Ah, autumn. There’s a nip in the air, and practically every local radio and television station, newspaper, and coworker hanging out at the water cooler is talking about the plight of OSU football. As I think of the upcoming game with that “team up north” (and I try not to think about it much, truth be told), my mind turns to thoughts of … binary stars. So I’m an astro-nerd. Sue me.
Still, you’ll find a connection between the giant hydrogen bombs called stars and large young men running around after an inflated pigskin, but it’s not one designed to increase the popularity of astronomy among the gridiron-obsessed in Central Ohio.
Even a small department-store telescope will show you what I mean. The star Almach is relatively easy to find because it is visible to the unaided eye. Around 7:15 PM, look high in the southeast for the large assembly of four stars in a rough square called the Great Square of Pegasus. Find the leftmost star in the Great Square and look left for the star Almach. (A star map will help you here – or a trip to Perkins Observatory, hint, hint.)
You’ve found Almach, or Gamma Andromedae, not just a star but also a star system 200 light years distant from planet Earth. (One light year is about 6 trillion miles. You multiply it out. I have to watch the game). At that distance, it is one of the closer stars to us.
Your small telescope will reveal that Almach is not one star but two, i.e., a binary star. Such “doubles,” as they are sometimes called, are locked in a gravitational embrace. The dimmer, smaller star is forever fated to orbit the other.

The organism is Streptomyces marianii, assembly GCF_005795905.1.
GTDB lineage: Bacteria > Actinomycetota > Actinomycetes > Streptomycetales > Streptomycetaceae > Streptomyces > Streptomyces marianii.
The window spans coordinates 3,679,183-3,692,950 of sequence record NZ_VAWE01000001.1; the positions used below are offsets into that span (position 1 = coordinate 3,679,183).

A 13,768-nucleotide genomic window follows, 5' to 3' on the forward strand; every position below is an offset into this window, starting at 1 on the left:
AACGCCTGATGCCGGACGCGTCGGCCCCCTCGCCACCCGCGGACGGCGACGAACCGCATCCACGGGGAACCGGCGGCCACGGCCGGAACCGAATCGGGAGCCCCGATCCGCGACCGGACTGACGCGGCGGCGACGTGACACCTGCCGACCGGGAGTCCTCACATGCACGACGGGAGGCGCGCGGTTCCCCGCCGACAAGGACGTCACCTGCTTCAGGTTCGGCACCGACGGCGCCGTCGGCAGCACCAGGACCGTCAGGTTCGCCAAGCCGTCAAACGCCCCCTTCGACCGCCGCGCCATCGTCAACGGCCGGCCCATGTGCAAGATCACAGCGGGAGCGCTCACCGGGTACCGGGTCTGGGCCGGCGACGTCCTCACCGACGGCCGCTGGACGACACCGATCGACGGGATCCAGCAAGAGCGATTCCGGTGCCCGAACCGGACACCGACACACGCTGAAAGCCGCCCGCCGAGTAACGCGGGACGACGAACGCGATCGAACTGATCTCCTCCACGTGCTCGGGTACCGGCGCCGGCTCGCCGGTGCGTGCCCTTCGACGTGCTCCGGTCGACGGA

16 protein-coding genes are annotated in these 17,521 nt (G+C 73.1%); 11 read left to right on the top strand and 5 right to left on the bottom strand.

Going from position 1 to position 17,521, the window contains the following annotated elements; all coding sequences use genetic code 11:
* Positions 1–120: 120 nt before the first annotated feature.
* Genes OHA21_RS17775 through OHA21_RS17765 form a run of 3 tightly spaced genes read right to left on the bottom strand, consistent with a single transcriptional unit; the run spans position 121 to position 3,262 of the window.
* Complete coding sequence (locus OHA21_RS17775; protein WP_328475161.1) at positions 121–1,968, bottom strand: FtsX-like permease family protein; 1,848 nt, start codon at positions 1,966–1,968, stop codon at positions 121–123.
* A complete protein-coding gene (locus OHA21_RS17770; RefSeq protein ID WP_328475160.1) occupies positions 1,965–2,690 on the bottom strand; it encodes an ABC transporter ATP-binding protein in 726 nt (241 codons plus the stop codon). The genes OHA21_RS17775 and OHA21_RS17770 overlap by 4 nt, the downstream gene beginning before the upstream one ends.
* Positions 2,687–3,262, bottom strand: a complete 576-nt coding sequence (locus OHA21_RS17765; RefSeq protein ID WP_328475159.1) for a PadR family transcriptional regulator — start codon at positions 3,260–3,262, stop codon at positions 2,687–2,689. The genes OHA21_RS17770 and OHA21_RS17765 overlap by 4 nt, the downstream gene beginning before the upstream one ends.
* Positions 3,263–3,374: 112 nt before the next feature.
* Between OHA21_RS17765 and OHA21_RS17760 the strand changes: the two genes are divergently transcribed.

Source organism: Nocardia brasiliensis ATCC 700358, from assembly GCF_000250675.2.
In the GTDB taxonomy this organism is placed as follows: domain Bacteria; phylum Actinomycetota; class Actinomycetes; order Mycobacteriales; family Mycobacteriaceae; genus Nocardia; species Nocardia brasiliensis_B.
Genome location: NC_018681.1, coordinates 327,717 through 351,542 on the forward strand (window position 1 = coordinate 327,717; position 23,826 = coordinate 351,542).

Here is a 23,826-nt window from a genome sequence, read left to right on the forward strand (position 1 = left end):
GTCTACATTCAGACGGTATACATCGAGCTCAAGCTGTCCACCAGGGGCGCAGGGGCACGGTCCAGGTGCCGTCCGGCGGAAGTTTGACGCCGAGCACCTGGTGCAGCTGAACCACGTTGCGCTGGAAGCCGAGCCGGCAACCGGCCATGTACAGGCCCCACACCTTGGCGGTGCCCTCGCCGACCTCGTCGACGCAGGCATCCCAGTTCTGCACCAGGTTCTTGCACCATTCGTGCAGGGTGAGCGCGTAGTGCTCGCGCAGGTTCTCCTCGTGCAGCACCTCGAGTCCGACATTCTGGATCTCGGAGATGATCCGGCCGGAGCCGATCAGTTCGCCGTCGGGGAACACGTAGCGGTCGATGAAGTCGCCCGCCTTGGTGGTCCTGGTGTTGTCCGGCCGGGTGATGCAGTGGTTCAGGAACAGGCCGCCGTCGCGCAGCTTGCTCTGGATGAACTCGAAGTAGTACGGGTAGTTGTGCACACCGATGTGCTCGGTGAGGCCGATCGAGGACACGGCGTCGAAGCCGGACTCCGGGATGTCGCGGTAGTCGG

Star B, the dimmer one, is about 60 billion miles from the brighter Star A. That’s about 600 times farther than our Earth is from the sun. The result is that B takes at least a few thousand years to complete one circuit around A. If you want to know the vastness of the universe, consider that the tiny gap you see between the two stars represents billions of miles.
As it turns out, Almach is not merely a double but a quadruple star system. In 1842 astronomer Otto Struve discovered that Star B is itself a close double star. Orbiting B at an average of 3 billion miles is Star C, invisible to all but the largest of amateur telescopes. That’s relatively close — about the same distance as the planet Neptune is from the sun. As a result, C takes only a few hundred years to complete one orbit around B.
If that distance sounds unusually close, consider that Star B has another companion that’s even closer. Star D is only a million miles from B, about one hundredth the distance of Earth to the sun. D zips around B in less than three days, practically skimming the surface of B. You won’t see D in any telescope. We only know about it because of the slight wobble it produces in the movement of B around A.
Almach may seem like a strange bird, but it isn’t. In fact, most stars you see in the nighttime sky are at least double and many are multiple systems. Our sun is the odd star out, a so-called “bachelor” star, as it wanders alone and forlorn in the universe.
So what’s the connection with football? On one level, the stars orbit each other, wheels within wheels, like some complex chalkboard design for the strangest football play ever designed.
However, that’s not what I mean. The B star in the main pair is a brilliant blue. Star A, the brighter one, glows yellow. One might even call its color maize. Yes, OSU fans, there they are. The University of Michigan school colors for all the cursed world to see, with nary a scarlet and gray pair to illuminate the dismal, dark skies of autumn.
Tom Burns is director of Ohio Wesleyan University’s Perkins Observatory in Delaware. He can be reached at firstname.lastname@example.org.